The following story is by guest author June Griffin. If you enjoyed this story you can find more of June’s work on Literally Stories, Short Bread Stories, or on Amazon.
It’s Sunday afternoon. There’s lots of time before the game. My husband gets up and turns off the TV. ‘Let’s go for a ride.’
‘Yeah! It’s stuffy in here. Take me to the ocean, honey. Let’s catch some breezes.’ I will take a drive to the ocean any day to get out of our dreary rental. Its gray color, both inside and outside, makes it cheerless to say the least.
I love Sam when he’s driving. I love watching him – sitting tall, looking handsome, both hands on the wheel, eyes focused, silent. Maybe once in a while he’ll hum or say something like ‘Pismo Beach, 25 miles.’ Or ‘Road work ahead,’ or ‘Nice clouds!’ – but not often.
When Sam’s driving, he’s not slouched on the couch, a beer in one hand, the TV remote in the other, staring at a ball game. I could be on Mars!
Sam loves to drive. It’s his living and he never gets enough of it. He grabs his car keys. I grab my shades. In the car I snuggle close to him. If only he’d talk a little like most husbands talk to their wives. A girl can dream. Talk to me! I only think it.
We pass five fields of cows on our drive. The first is practically across the street from our rental. Cows fascinate Sam. Every time we pass a field, he will turn his head to get a glimpse of them. I don’t understand it, but I never ask questions. I just bite my lip.
We drive for miles in silence. I’m used to it. I try to enjoy all the sights out the window. I start waiting for the sight of Al’s Diner, which has a picture of a cow on top of the roof. And there it is. ‘Moo!’ I say under my breath.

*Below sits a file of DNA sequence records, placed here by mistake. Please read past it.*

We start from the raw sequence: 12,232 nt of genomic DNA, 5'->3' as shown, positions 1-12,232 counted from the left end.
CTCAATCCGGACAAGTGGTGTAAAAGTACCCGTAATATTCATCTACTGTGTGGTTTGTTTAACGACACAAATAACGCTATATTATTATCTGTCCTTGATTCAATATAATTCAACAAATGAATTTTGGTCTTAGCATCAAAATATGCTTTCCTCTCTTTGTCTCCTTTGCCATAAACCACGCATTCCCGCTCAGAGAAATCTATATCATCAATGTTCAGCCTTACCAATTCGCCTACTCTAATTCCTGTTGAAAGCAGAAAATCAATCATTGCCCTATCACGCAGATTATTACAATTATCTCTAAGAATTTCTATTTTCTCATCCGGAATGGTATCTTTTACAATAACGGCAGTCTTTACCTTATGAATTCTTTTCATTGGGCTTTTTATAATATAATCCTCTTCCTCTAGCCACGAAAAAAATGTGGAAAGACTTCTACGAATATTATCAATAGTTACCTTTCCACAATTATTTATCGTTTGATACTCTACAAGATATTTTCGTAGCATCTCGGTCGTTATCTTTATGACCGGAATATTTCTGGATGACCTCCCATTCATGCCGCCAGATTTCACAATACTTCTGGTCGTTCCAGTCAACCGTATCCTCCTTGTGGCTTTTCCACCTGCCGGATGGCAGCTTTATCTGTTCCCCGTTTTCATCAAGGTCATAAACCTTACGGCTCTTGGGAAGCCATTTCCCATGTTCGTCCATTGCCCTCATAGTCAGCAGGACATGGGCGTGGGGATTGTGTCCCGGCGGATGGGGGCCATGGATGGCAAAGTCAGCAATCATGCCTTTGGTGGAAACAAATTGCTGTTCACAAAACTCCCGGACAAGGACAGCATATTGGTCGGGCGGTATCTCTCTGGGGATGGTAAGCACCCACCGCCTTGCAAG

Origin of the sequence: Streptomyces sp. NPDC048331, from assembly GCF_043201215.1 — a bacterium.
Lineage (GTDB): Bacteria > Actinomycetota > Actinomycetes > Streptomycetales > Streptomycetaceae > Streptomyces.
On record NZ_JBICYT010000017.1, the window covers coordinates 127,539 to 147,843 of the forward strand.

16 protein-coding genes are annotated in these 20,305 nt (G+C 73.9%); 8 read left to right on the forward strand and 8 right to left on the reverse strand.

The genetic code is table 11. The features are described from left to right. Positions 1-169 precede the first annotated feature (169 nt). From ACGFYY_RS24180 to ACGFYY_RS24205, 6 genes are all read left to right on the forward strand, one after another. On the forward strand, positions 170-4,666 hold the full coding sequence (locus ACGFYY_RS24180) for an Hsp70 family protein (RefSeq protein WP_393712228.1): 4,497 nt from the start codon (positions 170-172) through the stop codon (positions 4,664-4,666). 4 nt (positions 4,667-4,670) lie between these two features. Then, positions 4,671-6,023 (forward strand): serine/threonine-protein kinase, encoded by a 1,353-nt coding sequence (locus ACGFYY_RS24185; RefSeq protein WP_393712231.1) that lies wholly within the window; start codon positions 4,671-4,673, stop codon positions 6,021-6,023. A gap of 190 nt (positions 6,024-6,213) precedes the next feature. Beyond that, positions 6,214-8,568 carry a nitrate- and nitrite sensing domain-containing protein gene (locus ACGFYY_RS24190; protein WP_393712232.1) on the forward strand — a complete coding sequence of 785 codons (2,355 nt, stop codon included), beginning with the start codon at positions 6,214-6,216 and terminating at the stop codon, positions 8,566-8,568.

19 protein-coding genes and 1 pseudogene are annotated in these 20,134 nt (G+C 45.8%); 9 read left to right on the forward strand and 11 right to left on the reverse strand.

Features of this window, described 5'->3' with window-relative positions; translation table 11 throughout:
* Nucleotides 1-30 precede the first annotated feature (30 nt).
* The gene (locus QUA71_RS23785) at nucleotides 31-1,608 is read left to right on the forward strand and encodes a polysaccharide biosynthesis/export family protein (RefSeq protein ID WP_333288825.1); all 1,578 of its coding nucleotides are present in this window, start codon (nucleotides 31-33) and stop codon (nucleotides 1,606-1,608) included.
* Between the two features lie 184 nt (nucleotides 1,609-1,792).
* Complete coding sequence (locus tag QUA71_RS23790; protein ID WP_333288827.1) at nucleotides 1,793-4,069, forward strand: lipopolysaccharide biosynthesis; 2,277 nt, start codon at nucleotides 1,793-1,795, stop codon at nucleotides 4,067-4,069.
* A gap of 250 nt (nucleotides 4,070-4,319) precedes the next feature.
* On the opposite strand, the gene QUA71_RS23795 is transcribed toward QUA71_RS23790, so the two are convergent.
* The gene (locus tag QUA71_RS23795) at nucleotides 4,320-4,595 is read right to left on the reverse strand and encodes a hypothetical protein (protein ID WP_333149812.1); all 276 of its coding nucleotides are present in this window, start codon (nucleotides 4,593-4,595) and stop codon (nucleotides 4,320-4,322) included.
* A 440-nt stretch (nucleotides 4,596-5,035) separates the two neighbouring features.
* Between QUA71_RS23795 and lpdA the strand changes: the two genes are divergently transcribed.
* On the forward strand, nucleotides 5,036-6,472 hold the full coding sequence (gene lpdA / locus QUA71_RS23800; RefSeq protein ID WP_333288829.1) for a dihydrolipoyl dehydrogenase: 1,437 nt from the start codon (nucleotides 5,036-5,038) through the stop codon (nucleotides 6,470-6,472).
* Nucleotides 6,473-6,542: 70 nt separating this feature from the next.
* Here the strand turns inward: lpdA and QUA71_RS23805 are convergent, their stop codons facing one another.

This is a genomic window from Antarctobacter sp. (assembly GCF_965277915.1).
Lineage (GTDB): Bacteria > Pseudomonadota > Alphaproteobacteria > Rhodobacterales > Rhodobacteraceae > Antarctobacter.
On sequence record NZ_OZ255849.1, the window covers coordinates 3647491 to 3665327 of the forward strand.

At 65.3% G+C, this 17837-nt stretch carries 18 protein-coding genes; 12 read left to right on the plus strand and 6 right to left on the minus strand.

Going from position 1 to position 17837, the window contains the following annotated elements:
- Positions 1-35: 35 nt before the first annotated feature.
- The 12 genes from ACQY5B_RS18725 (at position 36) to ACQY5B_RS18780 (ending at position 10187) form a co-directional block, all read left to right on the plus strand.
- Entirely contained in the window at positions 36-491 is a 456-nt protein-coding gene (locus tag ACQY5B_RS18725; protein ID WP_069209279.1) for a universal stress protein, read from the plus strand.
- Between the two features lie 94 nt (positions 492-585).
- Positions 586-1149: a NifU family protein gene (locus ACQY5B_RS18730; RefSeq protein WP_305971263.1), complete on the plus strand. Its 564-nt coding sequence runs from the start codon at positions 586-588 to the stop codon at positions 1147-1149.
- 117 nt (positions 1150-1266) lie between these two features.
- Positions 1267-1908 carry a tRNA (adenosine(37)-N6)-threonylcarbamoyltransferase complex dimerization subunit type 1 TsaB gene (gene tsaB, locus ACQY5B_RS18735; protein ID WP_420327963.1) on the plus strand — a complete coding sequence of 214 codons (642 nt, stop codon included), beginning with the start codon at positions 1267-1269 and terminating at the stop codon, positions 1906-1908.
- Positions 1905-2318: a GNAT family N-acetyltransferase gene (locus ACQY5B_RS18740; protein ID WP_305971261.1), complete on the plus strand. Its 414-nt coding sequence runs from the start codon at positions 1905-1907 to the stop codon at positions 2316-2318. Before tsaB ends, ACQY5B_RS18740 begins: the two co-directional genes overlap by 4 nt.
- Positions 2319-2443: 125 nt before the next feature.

Sam hums as he pulls in the parking lot. ‘I’m starving for a hot dog.’
I’m starving myself but not for a hot dog. ‘Sure, honey! Whatever you say!’
No surprise! Sam always stops at Al’s Diner. He likes the waitress there. Her name is Rita. She paints cows. Her cows stand around in a bright green field. I don’t see much difference in any of the pictures, but she covers the diner’s walls with them. They’re for sale. Once in a while someone buys one and she’ll bring in another.
We have a routine at Al’s Diner. We sit down at a window. Rita doesn’t bother with a menu. She calls my husband Silent Sam. ‘Hi, Silent Sam!’
He nods. They smile at each other.
We eat our hot dogs. I stare at the cow pictures on the walls. Sometimes I stare at Rita. She keeps the same smile. Sam chomps on his dog and stares out the window. Sometimes he stares at Rita. I could be on Mars!
I stare at the silverware. The handles have an engraving of a cow. There’s one in my kitchen drawer. It’s a knife and Sam uses it to butter his toast and spread his marmalade. He either stole it or Rita gave it to him. We don’t talk about it, and God forbid I should use it myself.
Rita brings the check. ‘Everything okay, Silent Sam?’
He wipes his mouth. ‘Good dog,’ he mutters, smiling back.
I pat the top of my head. ‘Good dog,’ I whisper.
They both stare at me.
We have another long, quiet drive to the beach. We get out, stretch our legs, stare at the ocean, and enjoy the breeze. Ten minutes later, he wants to get back and watch the game.
‘Sure, honey. Whatever you say!’
When we drive back, I try to enjoy seeing the sights on the other side of the road. He slows down when we come to Al’s Diner, turns his head, and starts to hum. I wonder what he’s thinking when he hums. I never ask. A girl can dream!